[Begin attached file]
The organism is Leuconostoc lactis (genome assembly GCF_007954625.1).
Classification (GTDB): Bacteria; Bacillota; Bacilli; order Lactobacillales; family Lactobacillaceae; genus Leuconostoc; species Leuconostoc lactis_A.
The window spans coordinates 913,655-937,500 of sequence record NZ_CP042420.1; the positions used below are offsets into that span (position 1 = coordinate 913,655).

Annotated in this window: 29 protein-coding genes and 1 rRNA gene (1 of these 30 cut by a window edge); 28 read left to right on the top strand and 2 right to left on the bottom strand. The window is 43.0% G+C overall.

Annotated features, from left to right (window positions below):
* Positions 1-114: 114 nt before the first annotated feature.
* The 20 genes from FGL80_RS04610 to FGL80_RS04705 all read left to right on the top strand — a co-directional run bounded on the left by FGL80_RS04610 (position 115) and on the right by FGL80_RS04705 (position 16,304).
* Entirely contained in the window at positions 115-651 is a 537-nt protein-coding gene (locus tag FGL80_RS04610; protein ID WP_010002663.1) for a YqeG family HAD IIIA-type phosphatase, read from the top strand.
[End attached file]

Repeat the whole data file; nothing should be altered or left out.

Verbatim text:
The organism is Leuconostoc lactis (genome assembly GCF_007954625.1).
Classification (GTDB): Bacteria; Bacillota; Bacilli; order Lactobacillales; family Lactobacillaceae; genus Leuconostoc; species Leuconostoc lactis_A.
The window spans coordinates 913,655-937,500 of sequence record NZ_CP042420.1; the positions used below are offsets into that span (position 1 = coordinate 913,655).

Annotated in this window: 29 protein-coding genes and 1 rRNA gene (1 of these 30 cut by a window edge); 28 read left to right on the top strand and 2 right to left on the bottom strand. The window is 43.0% G+C overall.

Annotated features, from left to right (window positions below):
* Positions 1-114: 114 nt before the first annotated feature.
* The 20 genes from FGL80_RS04610 to FGL80_RS04705 all read left to right on the top strand — a co-directional run bounded on the left by FGL80_RS04610 (position 115) and on the right by FGL80_RS04705 (position 16,304).
* Entirely contained in the window at positions 115-651 is a 537-nt protein-coding gene (locus tag FGL80_RS04610; protein ID WP_010002663.1) for a YqeG family HAD IIIA-type phosphatase, read from the top strand.